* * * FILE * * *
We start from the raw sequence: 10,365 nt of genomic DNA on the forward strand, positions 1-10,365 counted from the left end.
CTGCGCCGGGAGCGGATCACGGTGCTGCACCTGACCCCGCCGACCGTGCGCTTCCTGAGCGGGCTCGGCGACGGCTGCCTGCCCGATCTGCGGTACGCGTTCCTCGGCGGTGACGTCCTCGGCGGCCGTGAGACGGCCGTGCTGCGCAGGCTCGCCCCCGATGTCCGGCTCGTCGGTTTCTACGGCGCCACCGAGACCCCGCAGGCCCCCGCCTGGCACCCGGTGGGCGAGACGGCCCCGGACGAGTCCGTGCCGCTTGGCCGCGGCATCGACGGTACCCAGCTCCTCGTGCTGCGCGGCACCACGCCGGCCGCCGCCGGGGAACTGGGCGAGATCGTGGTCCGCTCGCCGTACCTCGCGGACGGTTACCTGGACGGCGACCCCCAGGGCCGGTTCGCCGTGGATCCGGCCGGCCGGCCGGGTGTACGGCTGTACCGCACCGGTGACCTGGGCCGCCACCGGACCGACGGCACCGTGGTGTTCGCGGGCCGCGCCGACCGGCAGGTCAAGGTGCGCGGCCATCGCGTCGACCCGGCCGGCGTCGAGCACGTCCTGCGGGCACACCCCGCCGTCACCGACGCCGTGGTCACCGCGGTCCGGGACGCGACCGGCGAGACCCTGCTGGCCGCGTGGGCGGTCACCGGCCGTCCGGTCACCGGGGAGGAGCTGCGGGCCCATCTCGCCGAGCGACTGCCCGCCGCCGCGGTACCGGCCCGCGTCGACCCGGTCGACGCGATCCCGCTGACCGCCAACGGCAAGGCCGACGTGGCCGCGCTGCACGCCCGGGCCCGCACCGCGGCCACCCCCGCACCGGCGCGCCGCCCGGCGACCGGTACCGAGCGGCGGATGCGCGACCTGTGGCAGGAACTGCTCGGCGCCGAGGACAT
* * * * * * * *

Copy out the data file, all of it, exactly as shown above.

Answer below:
We start from the raw sequence: 10,365 nt of genomic DNA on the forward strand, positions 1-10,365 counted from the left end.
CTGCGCCGGGAGCGGATCACGGTGCTGCACCTGACCCCGCCGACCGTGCGCTTCCTGAGCGGGCTCGGCGACGGCTGCCTGCCCGATCTGCGGTACGCGTTCCTCGGCGGTGACGTCCTCGGCGGCCGTGAGACGGCCGTGCTGCGCAGGCTCGCCCCCGATGTCCGGCTCGTCGGTTTCTACGGCGCCACCGAGACCCCGCAGGCCCCCGCCTGGCACCCGGTGGGCGAGACGGCCCCGGACGAGTCCGTGCCGCTTGGCCGCGGCATCGACGGTACCCAGCTCCTCGTGCTGCGCGGCACCACGCCGGCCGCCGCCGGGGAACTGGGCGAGATCGTGGTCCGCTCGCCGTACCTCGCGGACGGTTACCTGGACGGCGACCCCCAGGGCCGGTTCGCCGTGGATCCGGCCGGCCGGCCGGGTGTACGGCTGTACCGCACCGGTGACCTGGGCCGCCACCGGACCGACGGCACCGTGGTGTTCGCGGGCCGCGCCGACCGGCAGGTCAAGGTGCGCGGCCATCGCGTCGACCCGGCCGGCGTCGAGCACGTCCTGCGGGCACACCCCGCCGTCACCGACGCCGTGGTCACCGCGGTCCGGGACGCGACCGGCGAGACCCTGCTGGCCGCGTGGGCGGTCACCGGCCGTCCGGTCACCGGGGAGGAGCTGCGGGCCCATCTCGCCGAGCGACTGCCCGCCGCCGCGGTACCGGCCCGCGTCGACCCGGTCGACGCGATCCCGCTGACCGCCAACGGCAAGGCCGACGTGGCCGCGCTGCACGCCCGGGCCCGCACCGCGGCCACCCCCGCACCGGCGCGCCGCCCGGCGACCGGTACCGAGCGGCGGATGCGCGACCTGTGGCAGGAACTGCTCGGCGCCGAGGACAT